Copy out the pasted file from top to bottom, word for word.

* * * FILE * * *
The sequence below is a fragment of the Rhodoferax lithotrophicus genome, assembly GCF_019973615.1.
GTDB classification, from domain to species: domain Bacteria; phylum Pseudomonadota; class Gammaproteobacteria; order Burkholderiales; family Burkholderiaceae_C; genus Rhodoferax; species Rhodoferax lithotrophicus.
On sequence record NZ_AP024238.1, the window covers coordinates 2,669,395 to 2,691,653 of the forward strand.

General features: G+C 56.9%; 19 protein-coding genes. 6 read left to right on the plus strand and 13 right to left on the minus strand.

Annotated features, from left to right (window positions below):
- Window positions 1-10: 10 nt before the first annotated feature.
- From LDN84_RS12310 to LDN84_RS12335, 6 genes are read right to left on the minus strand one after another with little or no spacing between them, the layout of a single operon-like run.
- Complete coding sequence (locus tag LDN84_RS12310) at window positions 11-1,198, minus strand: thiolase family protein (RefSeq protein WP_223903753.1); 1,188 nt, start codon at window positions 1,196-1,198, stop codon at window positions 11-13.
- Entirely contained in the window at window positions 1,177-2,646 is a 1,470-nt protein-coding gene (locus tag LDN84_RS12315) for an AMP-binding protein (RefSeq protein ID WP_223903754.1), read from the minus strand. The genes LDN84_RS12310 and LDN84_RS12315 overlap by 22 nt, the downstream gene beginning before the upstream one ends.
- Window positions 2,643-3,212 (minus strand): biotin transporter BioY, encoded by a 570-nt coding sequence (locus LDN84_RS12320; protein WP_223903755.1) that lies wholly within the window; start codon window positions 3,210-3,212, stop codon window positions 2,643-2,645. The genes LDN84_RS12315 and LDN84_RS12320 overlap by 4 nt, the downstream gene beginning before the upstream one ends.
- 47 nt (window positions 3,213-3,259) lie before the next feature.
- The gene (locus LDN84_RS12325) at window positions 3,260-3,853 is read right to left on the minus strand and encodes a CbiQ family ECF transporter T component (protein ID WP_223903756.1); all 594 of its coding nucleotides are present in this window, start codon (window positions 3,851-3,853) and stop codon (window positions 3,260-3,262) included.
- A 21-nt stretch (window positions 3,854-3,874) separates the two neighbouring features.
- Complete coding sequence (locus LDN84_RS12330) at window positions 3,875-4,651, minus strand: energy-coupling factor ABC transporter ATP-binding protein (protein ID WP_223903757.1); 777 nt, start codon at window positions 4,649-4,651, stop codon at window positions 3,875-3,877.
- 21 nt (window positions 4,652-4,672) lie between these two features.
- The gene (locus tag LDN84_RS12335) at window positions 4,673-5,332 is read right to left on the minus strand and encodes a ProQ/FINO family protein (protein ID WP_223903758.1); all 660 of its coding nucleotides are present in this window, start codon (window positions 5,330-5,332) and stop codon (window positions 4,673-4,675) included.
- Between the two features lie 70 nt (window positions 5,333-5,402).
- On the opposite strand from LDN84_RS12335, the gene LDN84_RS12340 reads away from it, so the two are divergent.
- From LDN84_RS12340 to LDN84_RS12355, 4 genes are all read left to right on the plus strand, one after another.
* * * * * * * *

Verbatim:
The sequence below is a fragment of the Rhodoferax lithotrophicus genome, assembly GCF_019973615.1.
GTDB classification, from domain to species: domain Bacteria; phylum Pseudomonadota; class Gammaproteobacteria; order Burkholderiales; family Burkholderiaceae_C; genus Rhodoferax; species Rhodoferax lithotrophicus.
On sequence record NZ_AP024238.1, the window covers coordinates 2,669,395 to 2,691,653 of the forward strand.

General features: G+C 56.9%; 19 protein-coding genes. 6 read left to right on the plus strand and 13 right to left on the minus strand.

Annotated features, from left to right (window positions below):
- Window positions 1-10: 10 nt before the first annotated feature.
- From LDN84_RS12310 to LDN84_RS12335, 6 genes are read right to left on the minus strand one after another with little or no spacing between them, the layout of a single operon-like run.
- Complete coding sequence (locus tag LDN84_RS12310) at window positions 11-1,198, minus strand: thiolase family protein (RefSeq protein WP_223903753.1); 1,188 nt, start codon at window positions 1,196-1,198, stop codon at window positions 11-13.
- Entirely contained in the window at window positions 1,177-2,646 is a 1,470-nt protein-coding gene (locus tag LDN84_RS12315) for an AMP-binding protein (RefSeq protein ID WP_223903754.1), read from the minus strand. The genes LDN84_RS12310 and LDN84_RS12315 overlap by 22 nt, the downstream gene beginning before the upstream one ends.
- Window positions 2,643-3,212 (minus strand): biotin transporter BioY, encoded by a 570-nt coding sequence (locus LDN84_RS12320; protein WP_223903755.1) that lies wholly within the window; start codon window positions 3,210-3,212, stop codon window positions 2,643-2,645. The genes LDN84_RS12315 and LDN84_RS12320 overlap by 4 nt, the downstream gene beginning before the upstream one ends.
- 47 nt (window positions 3,213-3,259) lie before the next feature.
- The gene (locus LDN84_RS12325) at window positions 3,260-3,853 is read right to left on the minus strand and encodes a CbiQ family ECF transporter T component (protein ID WP_223903756.1); all 594 of its coding nucleotides are present in this window, start codon (window positions 3,851-3,853) and stop codon (window positions 3,260-3,262) included.
- A 21-nt stretch (window positions 3,854-3,874) separates the two neighbouring features.
- Complete coding sequence (locus LDN84_RS12330) at window positions 3,875-4,651, minus strand: energy-coupling factor ABC transporter ATP-binding protein (protein ID WP_223903757.1); 777 nt, start codon at window positions 4,649-4,651, stop codon at window positions 3,875-3,877.
- 21 nt (window positions 4,652-4,672) lie between these two features.
- The gene (locus tag LDN84_RS12335) at window positions 4,673-5,332 is read right to left on the minus strand and encodes a ProQ/FINO family protein (protein ID WP_223903758.1); all 660 of its coding nucleotides are present in this window, start codon (window positions 5,330-5,332) and stop codon (window positions 4,673-4,675) included.
- Between the two features lie 70 nt (window positions 5,333-5,402).
- On the opposite strand from LDN84_RS12335, the gene LDN84_RS12340 reads away from it, so the two are divergent.
- From LDN84_RS12340 to LDN84_RS12355, 4 genes are all read left to right on the plus strand, one after another.